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More than 51,000 high street stores close in one year

Posted on in Business News , Cycles News

51,000 high street businesses closed in the last year thanks to climbing business rates and rents and increased competition from online rivals, figures reveal.

Revealing the figures following a written Commons question, Communities Minister Jake Berry said: "In the last 12 months, 51,504 businesses on UK high street closed.

"Over the same period, 42,166 new business units opened.

street shops"This is based on Local Data Company Data, which looks at openings and closures of individual units rather than businesses."

That means a net loss of 9,338 to the retail industry.

Federation of Small Businesses chairman Mike Cherry said: "Spiralling business rates and ever-increasing rents are clobbering high street firms, forcing some to shut up shop in the face of an unsustainable future.

"With bank branch closures, reduced access to cash and expensive town centre parking adding to the mix, it's no surprise small retailers continue to report the lowest confidence level of any sector.

"In fact, our research shows four in 10 firms expect their performance to get worse over the next couple of months."

Shadow Business Minister Bill Esterson blamed Government austerity for piling pressure on the high street.
He said: "Tory cuts have hit hard towns and communities hard over the last eight years.

"We need action on business rates, parking and much more to help retailers and to support people working and shopping on our high streets.

"We need a Labour government that will invest to put the heart back into our communities."

Some of the more high profile closures in the last year include Carpetright closing 92 stores, Toys R Us collapsing into administration in February and Prezzo confirming it will shut 94 of its 300 outlets.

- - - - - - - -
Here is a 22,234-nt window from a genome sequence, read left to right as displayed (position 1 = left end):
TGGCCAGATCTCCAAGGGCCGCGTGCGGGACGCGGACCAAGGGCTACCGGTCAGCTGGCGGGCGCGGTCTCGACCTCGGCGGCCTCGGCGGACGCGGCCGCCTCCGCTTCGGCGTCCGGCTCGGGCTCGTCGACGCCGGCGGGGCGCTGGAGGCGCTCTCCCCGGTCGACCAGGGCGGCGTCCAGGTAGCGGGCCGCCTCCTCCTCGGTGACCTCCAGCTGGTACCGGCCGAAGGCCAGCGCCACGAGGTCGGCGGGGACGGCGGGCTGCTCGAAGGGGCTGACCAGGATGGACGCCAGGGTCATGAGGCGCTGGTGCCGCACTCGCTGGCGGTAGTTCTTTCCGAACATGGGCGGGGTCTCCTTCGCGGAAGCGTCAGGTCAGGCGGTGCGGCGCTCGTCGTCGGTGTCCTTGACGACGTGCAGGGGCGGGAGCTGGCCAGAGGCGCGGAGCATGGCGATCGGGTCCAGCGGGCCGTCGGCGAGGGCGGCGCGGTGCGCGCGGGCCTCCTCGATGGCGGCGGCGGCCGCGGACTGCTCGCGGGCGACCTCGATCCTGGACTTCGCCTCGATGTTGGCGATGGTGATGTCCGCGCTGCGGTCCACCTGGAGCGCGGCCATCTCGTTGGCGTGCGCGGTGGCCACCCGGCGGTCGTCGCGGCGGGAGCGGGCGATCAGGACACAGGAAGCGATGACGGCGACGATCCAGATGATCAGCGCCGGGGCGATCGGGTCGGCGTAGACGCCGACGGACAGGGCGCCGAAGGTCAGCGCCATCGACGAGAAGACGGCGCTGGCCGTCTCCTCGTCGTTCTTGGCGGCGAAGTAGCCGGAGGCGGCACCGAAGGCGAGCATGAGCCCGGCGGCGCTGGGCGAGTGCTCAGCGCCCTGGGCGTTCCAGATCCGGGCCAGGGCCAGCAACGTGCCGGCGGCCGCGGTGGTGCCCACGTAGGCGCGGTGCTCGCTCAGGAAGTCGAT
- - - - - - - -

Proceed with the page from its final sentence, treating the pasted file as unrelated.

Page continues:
Mothercare will close 50 stores and House of Fraser plunged into administration until it was rescued by Mike Ashley's Sports Direct.

Local Government Association economy spokesman Martin Tett said: "Many councils throughout the country are already leading the way in transforming the future potential of their town centres in the face of unprecedented changes in shopping habits and the retail landscape.

"We believe councils should have more powers and flexibility, particularly in relation to planning, to help shape and deliver vibrant town centres.

"The LGA stands ready to work with the Government, councils and other stakeholders to help secure a prosperous long-term future for our high streets and town and city centres."

Former Lib Dem leader Tim Farron said: "Our high streets are being turned into ghost towns and yet the Government just sits on its hands and looks the other way.

"Tens of thousands of hardworking business owners are being forced to shut up shop each year because there's simply not a level playing field out there.

"If the Government really cared about reviving our struggling high streets then they should abolish business rates so our local shops are given a proper opportunity to compete with mega online retailers."

Tory Minister Mr Berry insisted: "High streets are a crucial part of our communities.

"The Government is determined to see our high streets thriving, both now and in the future.

"We want to see vibrant hubs where people live, shop, use services and spend their leisure time."

Ministers are "establishing an expert panel of industry leaders to draw on their experience and expertise to diagnose the issues currently affecting our high streets, and advise on the best long-term approach to help their revival," he added.

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